|Height:||173 cm (5' 9'')|
|Birth Day:||June 15, 1969|
|Birth Place:||Los Angeles, United States|
|#2||Karima Jackson||Daughter||$1 Million - $2 Million (Approx.)||N/A||26||Celebrity Family Member|
|#5||Shareef Jackson||Son||N/A||N/A||25||Celebrity Family Member|
|#6||O'Shea Jackson Jr.||Son||$3 Million||N/A||29||Actor|
|#7||Darrell Jackson||Son||$1 Million - $2 Million (Approx.)||N/A||42||Football Player|
|#8||Kimberly Woodruff||Spouse||$5 Million (Approx.)||N/A||50||Celebrity Family Member|
|Height||Weight||Hair Colour||Eye Colour||Blood Type||Tattoo(s)|
|173 cm (5' 9'')||N/A||N/A||N/A||N/A||N/A|
He performed at parties hosted by Dr. Dre while in high school and worked with World Class Wreckin' Cru.
Ice Cube was born on June 15, 1969, in Baldwin Hills, South Central Los Angeles, to Doris, a hospital clerk and custodian, and Hosea Jackson, a machinist and UCLA groundskeeper. He has an older brother, and they had a half-sister who was murdered when Cube was 12. He grew up on Van Wick Street in South Central.
In 1986 at age 16, Ice Cube began rapping in the trio C.I.A., but soon joined the newly formed rap group N.W.A. He was N.W.A's lead rapper and main ghostwriter on its official debut album, 1988's Straight Outta Compton. Via financial dispute, he left by the start of 1990. During 1990, his debut solo album, AmeriKKKa's Most Wanted, found him also leading a featured rap group, Da Lench Mob.
With friend Sir Jinx, Ice Cube formed the rap group C.I.A., and performed at parties hosted by Dr. Dre. Since 1984, Dre was a member of a popular DJ crew, the World Class Wreckin' Cru, which by 1985 was also performing and recording electro rap. Dre had Cube help write the Wreckin Cru's hit song "Cabbage Patch." Dre also joined Cube on a side project, a duo called Stereo Crew, which made a 12-inch record, "She's a Skag," released on Epic Records in 1986.
In 1987, C.I.A. released the Dr. Dre-produced single "My Posse." Meanwhile, the Wreckin' Cru's home base was the Eve After Dark nightclub, about a quarter of a mile outside of the city Compton in Los Angeles county. While Dre was on the turntable, Ice Cube would rap, often parodying other artists' songs. In one instance, Cube's rendition was "My Penis," parodying Run-DMC's "My Adidas." In 2015, the nightclub's co-owner and Wreckin' leader Alonzo Williams would recall feeling his reputation damaged by this and asking it not to be repeated.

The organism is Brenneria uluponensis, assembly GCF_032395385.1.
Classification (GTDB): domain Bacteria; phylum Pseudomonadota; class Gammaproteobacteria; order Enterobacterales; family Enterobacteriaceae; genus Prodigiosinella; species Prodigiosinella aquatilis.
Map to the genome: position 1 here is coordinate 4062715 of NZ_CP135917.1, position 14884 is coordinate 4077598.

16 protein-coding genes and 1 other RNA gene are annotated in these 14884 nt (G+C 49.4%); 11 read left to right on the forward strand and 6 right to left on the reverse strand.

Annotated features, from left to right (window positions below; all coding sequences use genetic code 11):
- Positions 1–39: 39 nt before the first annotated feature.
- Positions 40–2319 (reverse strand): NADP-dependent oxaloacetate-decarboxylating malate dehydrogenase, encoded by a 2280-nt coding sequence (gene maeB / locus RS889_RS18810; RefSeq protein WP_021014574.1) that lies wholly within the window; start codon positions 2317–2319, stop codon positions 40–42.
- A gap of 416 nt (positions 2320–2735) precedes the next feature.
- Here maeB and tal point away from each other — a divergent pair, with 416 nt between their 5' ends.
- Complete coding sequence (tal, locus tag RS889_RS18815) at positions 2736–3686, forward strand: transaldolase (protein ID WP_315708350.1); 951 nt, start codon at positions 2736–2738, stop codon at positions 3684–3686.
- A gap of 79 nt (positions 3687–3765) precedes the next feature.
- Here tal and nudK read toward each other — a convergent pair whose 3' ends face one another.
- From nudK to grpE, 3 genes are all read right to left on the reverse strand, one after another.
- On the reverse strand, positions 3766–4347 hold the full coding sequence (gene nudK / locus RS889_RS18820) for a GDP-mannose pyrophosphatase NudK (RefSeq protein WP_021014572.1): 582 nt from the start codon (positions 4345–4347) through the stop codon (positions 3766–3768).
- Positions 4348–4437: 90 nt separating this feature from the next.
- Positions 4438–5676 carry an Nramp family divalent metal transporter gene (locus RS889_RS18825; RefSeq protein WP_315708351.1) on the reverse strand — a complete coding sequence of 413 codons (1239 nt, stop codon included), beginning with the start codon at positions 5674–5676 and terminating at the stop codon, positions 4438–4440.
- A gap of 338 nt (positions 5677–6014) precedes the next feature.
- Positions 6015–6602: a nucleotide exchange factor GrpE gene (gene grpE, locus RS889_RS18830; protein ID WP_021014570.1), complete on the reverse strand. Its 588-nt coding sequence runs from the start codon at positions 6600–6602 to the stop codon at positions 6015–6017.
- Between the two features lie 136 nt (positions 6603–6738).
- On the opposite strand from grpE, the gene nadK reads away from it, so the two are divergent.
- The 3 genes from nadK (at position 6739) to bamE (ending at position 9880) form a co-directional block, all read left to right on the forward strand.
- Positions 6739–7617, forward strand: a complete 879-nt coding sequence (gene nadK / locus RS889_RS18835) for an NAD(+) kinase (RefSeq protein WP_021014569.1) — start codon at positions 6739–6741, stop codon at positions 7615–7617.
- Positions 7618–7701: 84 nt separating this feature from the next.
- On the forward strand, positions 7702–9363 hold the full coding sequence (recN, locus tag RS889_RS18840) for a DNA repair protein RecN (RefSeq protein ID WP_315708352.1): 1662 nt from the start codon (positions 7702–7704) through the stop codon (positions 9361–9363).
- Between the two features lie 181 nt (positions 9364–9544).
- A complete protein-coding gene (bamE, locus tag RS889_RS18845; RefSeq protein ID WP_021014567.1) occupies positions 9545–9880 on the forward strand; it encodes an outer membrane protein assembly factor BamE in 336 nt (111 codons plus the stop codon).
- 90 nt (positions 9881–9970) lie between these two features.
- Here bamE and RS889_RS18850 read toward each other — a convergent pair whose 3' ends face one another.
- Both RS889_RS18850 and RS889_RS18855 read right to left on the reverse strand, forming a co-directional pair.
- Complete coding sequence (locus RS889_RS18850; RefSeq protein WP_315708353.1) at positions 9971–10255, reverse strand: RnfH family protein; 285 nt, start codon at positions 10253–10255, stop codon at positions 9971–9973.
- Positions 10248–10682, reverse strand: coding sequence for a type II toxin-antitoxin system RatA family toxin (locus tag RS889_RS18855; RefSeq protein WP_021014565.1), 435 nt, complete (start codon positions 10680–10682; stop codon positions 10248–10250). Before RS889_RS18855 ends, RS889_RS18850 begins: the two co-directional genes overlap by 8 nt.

Cube also attended William Howard Taft High School, in Woodland Hills, California. Soon after he wrote and recorded a few locally successful rap songs with N.W.A, he left for Arizona to enroll in the Phoenix Institute of Technology in the fall 1987 semester. In 1988, with a diploma in architectural drafting, he returned to the Los Angeles area and rejoined N.W.A, but kept a career in architecture drafting as a backup plan.
Upon the success of the song "Boyz-n-the-Hood"—written by Cube, produced by Dre, and rapped by Eazy-E, helping establish gangsta rap in California—Eazy focused on developing N.W.A, which soon gained MC Ren. Cube wrote some of Dre's and nearly all of Eazy's lyrics on N.W.A's official debut album, Straight Outta Compton, released in August 1988. Yet by late 1989, Cube questioned his compensation and N.W.A's management by Jerry Heller.
Cube had also written much of Eazy-E's debut album, Eazy-Duz-It. He had received total pay of $32,000, and the contract that Heller presented in 1989 did not confirm that he was officially an N.W.A member. After leaving the group and its label, Cube sued Heller, and the lawsuit was later settled out of court. In response, N.W.A members attacked Cube on the 1990 EP 100 Miles and Runnin', and on N.W.A's next and final album, Niggaz4Life, in 1991.
In 1990, he formed his own record label, Street Knowledge, whereby a musical associate via the rap group Public Enemy introduced him to the Nation of Islam (NOI). Ice Cube converted to Islam. Although denying membership in the NOI, whose ideology often rebukes whites and especially Jews, he readily adopted its ideology of black nationalism, familiar to the rap community. Still, he has claimed to heed his own conscience as a "natural Muslim, 'cause it's just me and God." Questioned in 2017, he said, in part, that he thinks "religion is stupid." He estimated, "I'm gonna live a long life, and I might change religions three or four times before I die. I'm on the Islam tip—but I'm on the Christian tip, too. I'm on the Buddhist tip as well. Everyone has something to offer to the world."
In early 1990, Ice Cube recorded his debut solo album, AmeriKKKa's Most Wanted, in New York with iconic rap group Public Enemy's production team, the Bomb Squad. Arriving in May 1990, it was an instant hit, further swelling rap's mainstream integration. Controversial nonetheless, it drew accusations of misogyny and racism. The album introduces Ice Cube's affirmation of black nationalism and ideology of black struggle.
Cube appointed Yo-Yo, a female rapper and guest on the album, to the head his record label, and helped produce her debut album, Make Way for the Motherlode. Also in 1990, Cube followed up with an EP—Kill At Will—critically acclaimed, and rap's first EP certified Platinum.
His second album Death Certificate was released in 1991. The album thought to as more focused, yet even more controversial, triggering accusations of anti-white, antisemitic, and misogynist content. The album was split into two themes: the Death Side, "a vision of where we are today," and the Life Side, "a vision of where we need to go." The track "No Vaseline" scathingly retorts insults directed at him by N.W.A's 1990 EP and 1991 album, which call him a traitor. But besides calling for hanging Eazy-E as a "house nigga," the track blames N.W.A's manager Jerry Heller for exploiting the group, mentions that he is a Jew, and calls for his murder. Ice Cube contended that he mentioned Heller's ethnicity merely incidentally, not to premise attack, but as news media mention nonwhite assailants' races. The track "Black Korea," also deemed racist, was also thought foresee the 1992 Los Angeles riots. Broadening his audience, though, Cube toured with Lollapalooza in 1992.